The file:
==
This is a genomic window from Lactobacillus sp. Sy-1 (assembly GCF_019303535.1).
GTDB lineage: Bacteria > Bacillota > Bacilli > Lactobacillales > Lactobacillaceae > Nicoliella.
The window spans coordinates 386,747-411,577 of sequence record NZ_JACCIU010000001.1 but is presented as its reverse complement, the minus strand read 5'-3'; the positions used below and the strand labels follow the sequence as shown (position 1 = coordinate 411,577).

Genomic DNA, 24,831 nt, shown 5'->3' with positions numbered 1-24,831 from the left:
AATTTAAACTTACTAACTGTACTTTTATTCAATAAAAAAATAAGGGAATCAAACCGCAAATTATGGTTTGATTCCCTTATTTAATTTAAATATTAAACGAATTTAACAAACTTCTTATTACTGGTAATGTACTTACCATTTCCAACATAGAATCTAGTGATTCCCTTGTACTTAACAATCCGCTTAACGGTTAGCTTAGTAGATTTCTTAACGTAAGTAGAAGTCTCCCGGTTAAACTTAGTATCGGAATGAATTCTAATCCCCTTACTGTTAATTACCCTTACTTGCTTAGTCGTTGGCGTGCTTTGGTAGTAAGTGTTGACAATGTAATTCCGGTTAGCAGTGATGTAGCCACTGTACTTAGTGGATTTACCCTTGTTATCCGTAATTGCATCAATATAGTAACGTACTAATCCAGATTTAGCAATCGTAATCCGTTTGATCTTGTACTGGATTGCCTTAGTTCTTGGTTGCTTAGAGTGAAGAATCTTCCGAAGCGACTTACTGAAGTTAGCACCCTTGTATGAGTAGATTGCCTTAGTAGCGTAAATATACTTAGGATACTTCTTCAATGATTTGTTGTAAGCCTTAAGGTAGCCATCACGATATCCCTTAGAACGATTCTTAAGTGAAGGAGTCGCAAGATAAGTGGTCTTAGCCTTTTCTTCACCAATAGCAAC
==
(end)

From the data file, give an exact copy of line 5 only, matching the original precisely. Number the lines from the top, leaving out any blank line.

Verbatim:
AATTTAAACTTACTAACTGTACTTTTATTCAATAAAAAAATAAGGGAATCAAACCGCAAATTATGGTTTGATTCCCTTATTTAATTTAAATATTAAACGAATTTAACAAACTTCTTATTACTGGTAATGTACTTACCATTTCCAACATAGAATCTAGTGATTCCCTTGTACTTAACAATCCGCTTAACGGTTAGCTTAGTAGATTTCTTAACGTAAGTAGAAGTCTCCCGGTTAAACTTAGTATCGGAATGAATTCTAATCCCCTTACTGTTAATTACCCTTACTTGCTTAGTCGTTGGCGTGCTTTGGTAGTAAGTGTTGACAATGTAATTCCGGTTAGCAGTGATGTAGCCACTGTACTTAGTGGATTTACCCTTGTTATCCGTAATTGCATCAATATAGTAACGTACTAATCCAGATTTAGCAATCGTAATCCGTTTGATCTTGTACTGGATTGCCTTAGTTCTTGGTTGCTTAGAGTGAAGAATCTTCCGAAGCGACTTACTGAAGTTAGCACCCTTGTATGAGTAGATTGCCTTAGTAGCGTAAATATACTTAGGATACTTCTTCAATGATTTGTTGTAAGCCTTAAGGTAGCCATCACGATATCCCTTAGAACGATTCTTAAGTGAAGGAGTCGCAAGATAAGTGGTCTTAGCCTTTTCTTCACCAATAGCAAC